Chronic suppurative otitis media is a massive public health problem in numerous low- and middle-income countries. Unfortunately, few low- and middle-income countries can offer surgical therapy.A six-month long programme in Cambodia focused on training local surgeons in type I tympanoplasty was instigated. Qualitative educational and quantitative surgical outcomes were evaluated in the 12 months following programme completion. A four-month long training programme in mastoidectomy and homograft ossiculoplasty was subsequently implemented, and the preliminary surgical and educational outcomes were reported.A total of 124 patients underwent tympanoplasty by the locally trained surgeons. Tympanic membrane closure at six weeks post-operation was 88.5 per cent. Pure tone audiometry at three months showed that 80.9 per cent of patients had improved hearing, with a mean gain of 17.1 dB. The trained surgeons reported high confidence in performing tympanoplasty. Early outcomes suggest the local surgeons can perform mastoidectomy and ossiculoplasty as safely as overseas-trained surgeons, with reported surgeon confidence reflecting these positive outcomes.The training programme has demonstrated success, as measured by surgeon confidence and operative outcomes. This approach can be emulated in other settings to help combat the global burden of chronic suppurative otitis media.
Most people who lack adequate access to surgical care reside in low- and lower-middle-income countries. Few studies have analyzed the barriers that determine the ability to access surgical treatment. We seek to determine which barriers prevent access to cleft care in a resource-limited country to potentially enable barrier mitigation and improve surgical program design.
A cross-sectional, multi-site study of families accessing care for cleft lip and palate deformities was performed in Vietnam. A survey instrument containing validated demographic, healthcare service accessibility, and medical/surgical components was administered. The main patient outcome of interest was receipt of initial surgical treatment prior to 18 months of age.
Among 453 subjects enrolled in the study, 216 (48%) accessed surgical care prior to 18 months of age. In adjusted regression models, education status of the patient’s father (OR 1.64; 95% CI 1.1-2.5) and male sex (OR 1.61; 95% CI 1.1-2.4) were both associated with timely access to care. Distance and associated cost of travel, to either the nearest district hospital or to the cleft surgical mission site, were not associated with timing of access. In a sensitivity analysis considering care received prior to 24 months of age, cost to attend the surgical mission was additionally associated with timely access to care.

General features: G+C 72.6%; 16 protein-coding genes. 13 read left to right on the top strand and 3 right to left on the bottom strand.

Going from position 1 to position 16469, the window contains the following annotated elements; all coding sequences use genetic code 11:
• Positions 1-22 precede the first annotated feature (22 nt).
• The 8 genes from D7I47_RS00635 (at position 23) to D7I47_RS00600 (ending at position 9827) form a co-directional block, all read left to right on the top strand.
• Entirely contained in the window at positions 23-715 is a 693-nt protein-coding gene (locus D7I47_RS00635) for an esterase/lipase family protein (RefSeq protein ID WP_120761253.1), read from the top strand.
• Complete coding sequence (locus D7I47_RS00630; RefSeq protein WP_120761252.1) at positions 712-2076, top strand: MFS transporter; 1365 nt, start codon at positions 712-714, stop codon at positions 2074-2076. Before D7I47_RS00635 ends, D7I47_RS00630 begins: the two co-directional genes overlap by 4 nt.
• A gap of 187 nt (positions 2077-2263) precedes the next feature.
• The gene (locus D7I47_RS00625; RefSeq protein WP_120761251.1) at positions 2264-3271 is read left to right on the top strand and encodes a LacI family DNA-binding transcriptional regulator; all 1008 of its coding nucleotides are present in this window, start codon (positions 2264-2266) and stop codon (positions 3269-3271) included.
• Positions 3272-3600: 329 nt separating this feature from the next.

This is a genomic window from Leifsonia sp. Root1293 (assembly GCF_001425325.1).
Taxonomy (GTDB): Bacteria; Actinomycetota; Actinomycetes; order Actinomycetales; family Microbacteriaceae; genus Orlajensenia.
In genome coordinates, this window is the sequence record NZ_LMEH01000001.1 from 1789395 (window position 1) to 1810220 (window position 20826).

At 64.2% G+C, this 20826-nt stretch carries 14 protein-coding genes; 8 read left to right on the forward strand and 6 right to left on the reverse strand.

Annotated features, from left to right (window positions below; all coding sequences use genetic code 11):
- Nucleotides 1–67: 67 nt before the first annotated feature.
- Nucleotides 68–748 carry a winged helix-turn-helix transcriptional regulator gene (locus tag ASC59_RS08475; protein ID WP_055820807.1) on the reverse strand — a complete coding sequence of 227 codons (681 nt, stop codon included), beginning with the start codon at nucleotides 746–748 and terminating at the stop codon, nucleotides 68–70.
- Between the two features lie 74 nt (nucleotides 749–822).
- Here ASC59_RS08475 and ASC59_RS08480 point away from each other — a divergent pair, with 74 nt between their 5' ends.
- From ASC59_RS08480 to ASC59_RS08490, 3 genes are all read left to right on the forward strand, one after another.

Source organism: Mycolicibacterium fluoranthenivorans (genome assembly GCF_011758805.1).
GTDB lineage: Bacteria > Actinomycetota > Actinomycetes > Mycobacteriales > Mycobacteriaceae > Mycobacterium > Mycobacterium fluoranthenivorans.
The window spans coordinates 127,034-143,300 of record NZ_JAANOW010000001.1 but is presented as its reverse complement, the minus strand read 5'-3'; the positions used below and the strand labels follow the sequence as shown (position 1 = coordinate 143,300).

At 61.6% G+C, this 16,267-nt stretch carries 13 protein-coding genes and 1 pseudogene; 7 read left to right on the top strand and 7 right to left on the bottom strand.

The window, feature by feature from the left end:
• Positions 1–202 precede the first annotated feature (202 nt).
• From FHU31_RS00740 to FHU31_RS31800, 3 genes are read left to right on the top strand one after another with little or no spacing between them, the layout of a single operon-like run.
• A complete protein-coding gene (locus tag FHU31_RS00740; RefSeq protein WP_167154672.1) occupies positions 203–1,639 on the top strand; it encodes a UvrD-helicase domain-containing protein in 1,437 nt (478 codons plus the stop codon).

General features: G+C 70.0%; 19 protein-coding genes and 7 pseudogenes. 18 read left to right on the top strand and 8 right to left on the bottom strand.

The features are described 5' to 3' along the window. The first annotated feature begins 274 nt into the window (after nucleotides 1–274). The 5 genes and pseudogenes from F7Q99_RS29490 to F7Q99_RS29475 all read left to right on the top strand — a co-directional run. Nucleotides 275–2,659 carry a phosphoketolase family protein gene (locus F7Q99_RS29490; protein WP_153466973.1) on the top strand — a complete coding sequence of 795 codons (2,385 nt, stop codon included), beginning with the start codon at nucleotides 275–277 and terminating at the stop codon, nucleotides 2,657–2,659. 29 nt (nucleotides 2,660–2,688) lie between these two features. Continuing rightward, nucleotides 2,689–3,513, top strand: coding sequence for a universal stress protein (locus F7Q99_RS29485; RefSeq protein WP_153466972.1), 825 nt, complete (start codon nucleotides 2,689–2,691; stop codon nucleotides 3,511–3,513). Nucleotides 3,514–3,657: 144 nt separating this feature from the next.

Half of the Vietnamese children in our cohort were not able to access timely surgical cleft care. Barriers to accessing care appear to be socioeconomic as much as geographical or financial. This has implications for policies aimed at reaching vulnerable patients earlier.
The outcome of children born with conotruncal heart defects may serve as an indication of the status of pediatric cardiac care in sub-Saharan Africa (SSA). This study was undertaken to determine the outcome of children born with conotruncal anomalies in SSA, regarding access to treatment and outcomes of surgical intervention.
From our institution in Ghana, we retrospectively analyzed the outcomes of surgery, in the two-year period from June 2013 to May 2015. The birth prevalence of congenital heart defects (CHDs) in SSA countries was derived by extrapolation using an incidence of 8 per 1,000 live births for CHDs.
The birth prevalence of CHDs for the 48 countries in SSA using 2013 country data was 258,875; 10% of these are presumed to be conotruncal anomalies. Six countries (Nigeria, Democratic Republic of the Congo, Ethiopia, Tanzania, Uganda, and Kenya) accounted for 53.5% of the birth prevalence. In Ghana, 20 patients (tetralogy of Fallot [TOF], 17; pulmonary atresia, 3) underwent palliation and 50 (TOF, 36; double-outlet right ventricle, 14) underwent repair. Hospital mortality was 0% for palliation and 4% for repair. Only 6 (0.5%) of the expected 1,234 cases of conotruncal defects underwent palliation or repair within two years of birth.
Six countries in SSA account for more than 50% of the CHD burden. Access to treatment within two years of birth is probably <1%. The experience from Ghana demonstrates that remarkable surgical outcomes are achievable in low- to middle-income countries of SSA.
Access to cardiac surgery is limited in low-income settings, and data on patient outcomes are scarce.
To assess characteristics, surgical procedures and outcomes in patients undergoing open-heart surgery in low-income settings.
This was a cohort study (2001-2011) in two low-income countries, Cambodia and Mozambique, where cardiac surgery had been promoted by visiting non-governmental organizations.
In Cambodia and Mozambique, respectively, 1332 and 767 consecutive patients were included; 547 (41.16%) and 385 (50.20%) were men; median age at first surgery was 11 years (interquartile range [IQR] 4-14) and 11 years (IQR 3-18); rheumatic heart disease affected 490 (36.79%) and 268 (34.94%) patients; congenital heart disease (CHD) affected 834 (62.61%) and 390 (50.85%) patients, with increasingly more CHD patients over time (P<0.001); and the number of patients lost to follow-up reached 741 (55.63%) and 112 (14.6%) at 30 days. A total of 249 (32.46%) patients were lost to follow-up in Mozambique, remoteness being the only influencing factor (P<0.001). Among patients with known vital status, the early (<30 days) postoperative mortality rate was 6.10% (n=40) in Mozambique and 3.05% (n=18) in Cambodia. Overall, 109 (8.18%) patients in Cambodia and 94 (12.26%) patients in Mozambique underwent re-do surgery. In Mozambique, a further 50/518 (9.65%) patients died at a median of 23months (IQR 7-43); in Cambodia, a further 34/591 (5.75%) patients died at a median of 11.5months (IQR 6-54.5).